Beyond anguish, what can we say about Gaza that points toward an alternative? Not just in pretty theory, but in political practicality?
By Rabbi Arthur Waskow / The Rag Blog / December 31, 2008

Beyond anguish, what can we say about Gaza that points toward an alternative? Not just in pretty theory, but in political practicality?

The alternative for Hamas would have been to multiply the approach of the nonviolent boatloads of people who were in the last month bringing supplies to Gaza, ignoring or violating the Israeli blockade. This approach was building support in much of the world, pointing out the injustice and violence of the blockade. Instead of canceling the cease-fire and aiming rockets once again, Hamas could have turned those boats into a multitude. They might have built an enormous popular pressure in Europe and the US for an end to the blockade and negotiations between Israel, the various powers, and Hamas.

Can Hamas still take this turn toward a powerful nonviolent politics instead of a weak and dead-end military pop-gun? Much harder now. Their knee-jerk response will be to keep up enough military action to suck Israel into a land invasion and terrible carnage. Perhaps that was their intention all along. The result will be lose-lose. It will take profound rethinking to pursue a win-win path. All the sticks in the world are not likely to beat such a response out of Hamas. Carrots might, and that requires strong US support for such a move.

The alternative for the Israeli government would be to say (instead of scornfully rejecting the Saudi/Arab League proposal for a region-wide peace settlement among Israel, all Arab states, and a viable Palestinian state): We encourage it, and encourage its proponents to press Hamas to join in, while making clear that for us the deal must include only very small symbolic numbers of Palestinian refugees returning to Israel itself, and control of the Jewish Quarter and the Western Wall in the Old City of Jerusalem. And we encourage, instead of blocking, a Palestinian government of national unity, including Hamas as well as Fatah.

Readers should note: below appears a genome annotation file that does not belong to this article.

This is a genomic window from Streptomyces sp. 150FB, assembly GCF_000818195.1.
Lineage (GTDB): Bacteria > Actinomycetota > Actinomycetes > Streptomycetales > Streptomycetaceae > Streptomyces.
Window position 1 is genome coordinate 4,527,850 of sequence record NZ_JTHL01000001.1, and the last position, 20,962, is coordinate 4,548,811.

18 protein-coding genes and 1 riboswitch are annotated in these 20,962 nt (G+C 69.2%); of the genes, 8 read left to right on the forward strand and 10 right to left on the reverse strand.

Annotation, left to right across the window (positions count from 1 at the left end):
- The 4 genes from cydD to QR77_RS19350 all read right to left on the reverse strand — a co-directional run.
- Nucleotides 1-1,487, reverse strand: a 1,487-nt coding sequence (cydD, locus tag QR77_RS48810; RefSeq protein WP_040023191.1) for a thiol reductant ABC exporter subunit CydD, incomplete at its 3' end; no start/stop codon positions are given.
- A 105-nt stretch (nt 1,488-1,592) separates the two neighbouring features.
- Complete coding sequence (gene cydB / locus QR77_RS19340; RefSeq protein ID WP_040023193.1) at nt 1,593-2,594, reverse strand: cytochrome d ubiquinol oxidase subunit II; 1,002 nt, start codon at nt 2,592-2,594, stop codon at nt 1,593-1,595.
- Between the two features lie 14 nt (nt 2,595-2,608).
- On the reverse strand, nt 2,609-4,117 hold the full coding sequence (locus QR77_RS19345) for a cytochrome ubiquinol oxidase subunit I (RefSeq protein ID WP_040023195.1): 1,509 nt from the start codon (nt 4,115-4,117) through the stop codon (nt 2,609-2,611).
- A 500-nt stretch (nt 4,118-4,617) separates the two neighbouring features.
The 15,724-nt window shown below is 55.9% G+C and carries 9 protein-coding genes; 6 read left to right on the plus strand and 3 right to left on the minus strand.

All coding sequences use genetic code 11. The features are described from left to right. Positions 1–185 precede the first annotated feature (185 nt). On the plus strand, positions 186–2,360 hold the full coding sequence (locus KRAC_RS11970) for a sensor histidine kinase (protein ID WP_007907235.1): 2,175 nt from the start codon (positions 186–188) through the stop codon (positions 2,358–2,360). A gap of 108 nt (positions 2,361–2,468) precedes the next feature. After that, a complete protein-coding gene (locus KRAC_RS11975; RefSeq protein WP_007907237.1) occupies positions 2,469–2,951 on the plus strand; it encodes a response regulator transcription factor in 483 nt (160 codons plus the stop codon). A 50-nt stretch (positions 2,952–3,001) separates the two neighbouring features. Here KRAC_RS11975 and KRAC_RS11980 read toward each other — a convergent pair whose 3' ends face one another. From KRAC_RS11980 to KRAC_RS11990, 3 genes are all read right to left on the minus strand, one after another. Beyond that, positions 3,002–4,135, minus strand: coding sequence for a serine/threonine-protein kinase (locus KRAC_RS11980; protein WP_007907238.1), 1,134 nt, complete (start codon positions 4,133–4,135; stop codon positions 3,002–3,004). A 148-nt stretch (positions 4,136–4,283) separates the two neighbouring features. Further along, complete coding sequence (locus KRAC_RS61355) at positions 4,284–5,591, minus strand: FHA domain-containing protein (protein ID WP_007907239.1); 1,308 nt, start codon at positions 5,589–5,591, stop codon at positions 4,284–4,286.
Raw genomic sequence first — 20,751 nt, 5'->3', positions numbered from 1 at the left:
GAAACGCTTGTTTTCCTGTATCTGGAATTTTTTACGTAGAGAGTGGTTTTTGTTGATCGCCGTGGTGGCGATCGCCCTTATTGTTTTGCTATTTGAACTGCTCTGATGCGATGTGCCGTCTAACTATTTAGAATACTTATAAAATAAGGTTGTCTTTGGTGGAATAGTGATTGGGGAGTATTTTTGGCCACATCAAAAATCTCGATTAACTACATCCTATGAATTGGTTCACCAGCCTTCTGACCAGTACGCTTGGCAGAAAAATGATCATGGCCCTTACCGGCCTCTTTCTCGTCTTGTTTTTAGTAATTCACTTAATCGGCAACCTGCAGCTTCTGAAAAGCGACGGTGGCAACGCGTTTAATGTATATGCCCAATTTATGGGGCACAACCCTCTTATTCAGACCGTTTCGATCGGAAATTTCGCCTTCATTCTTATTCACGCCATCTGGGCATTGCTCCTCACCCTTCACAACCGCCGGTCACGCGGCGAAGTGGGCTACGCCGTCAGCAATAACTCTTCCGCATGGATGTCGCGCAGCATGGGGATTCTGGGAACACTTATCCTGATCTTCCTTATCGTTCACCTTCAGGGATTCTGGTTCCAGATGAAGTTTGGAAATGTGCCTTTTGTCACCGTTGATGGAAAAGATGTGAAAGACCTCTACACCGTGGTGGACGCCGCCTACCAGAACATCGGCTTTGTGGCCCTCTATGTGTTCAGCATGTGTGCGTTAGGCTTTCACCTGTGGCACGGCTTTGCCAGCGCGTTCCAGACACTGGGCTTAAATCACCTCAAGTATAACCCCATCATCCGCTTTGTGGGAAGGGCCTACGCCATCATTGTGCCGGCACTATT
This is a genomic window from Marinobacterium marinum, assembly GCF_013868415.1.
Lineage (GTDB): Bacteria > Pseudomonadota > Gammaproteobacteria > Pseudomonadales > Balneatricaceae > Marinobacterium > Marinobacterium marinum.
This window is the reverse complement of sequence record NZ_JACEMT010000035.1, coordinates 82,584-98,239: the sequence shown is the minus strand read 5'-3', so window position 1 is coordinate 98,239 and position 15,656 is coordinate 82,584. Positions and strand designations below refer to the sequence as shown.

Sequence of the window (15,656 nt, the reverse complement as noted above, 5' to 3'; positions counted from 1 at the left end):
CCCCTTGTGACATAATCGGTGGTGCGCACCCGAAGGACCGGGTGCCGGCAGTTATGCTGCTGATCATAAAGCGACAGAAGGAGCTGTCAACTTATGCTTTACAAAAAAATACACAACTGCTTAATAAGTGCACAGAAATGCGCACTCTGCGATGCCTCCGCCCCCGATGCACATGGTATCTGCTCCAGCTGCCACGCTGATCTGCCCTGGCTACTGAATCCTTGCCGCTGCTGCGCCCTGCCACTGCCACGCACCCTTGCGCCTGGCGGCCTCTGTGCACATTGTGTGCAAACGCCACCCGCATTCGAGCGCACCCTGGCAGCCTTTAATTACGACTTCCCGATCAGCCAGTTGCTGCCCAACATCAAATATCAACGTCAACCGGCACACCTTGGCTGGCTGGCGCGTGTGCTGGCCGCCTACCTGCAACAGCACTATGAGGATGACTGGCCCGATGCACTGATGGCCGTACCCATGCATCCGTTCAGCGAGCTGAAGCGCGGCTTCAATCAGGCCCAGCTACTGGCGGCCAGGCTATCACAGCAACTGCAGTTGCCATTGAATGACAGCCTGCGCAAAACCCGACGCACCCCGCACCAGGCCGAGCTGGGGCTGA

And -- We will negotiate directly with Hamas toward ending the blockade, welcoming European and Egyptian aid and investment, releasing the members of their parliament we are holding in jail, and in exchange, get an end to the rocket attacks by Hamas, a commitment to at least fifty years of "calm" or "truce," and their acceptance of governmental responsibility to control other groups that may try to continue.

Can an Israeli government take such steps? Perhaps now any Israeli government can do this and say that they have not rewarded terrorism, are not negotiating from weakness, have shown they can be bloody. But would they want to? That too would require a deep rethinking, because it would mean a serious commitment to ending the occupation of the West Bank and East Jerusalem, as well as the blockade of Gaza. Settlers and other opponents of doing this will, though fewer in numbers than those who will support it, be much more intense in their opposition. So the government is likely to be paralyzed, refusing to do what is necessary for peace, resorting to old slogans and the institutional and cultural power of the military to justify paralysis.

So the necessary counterweight for this domestic paralysis will have to come from outside -- that is, the United States.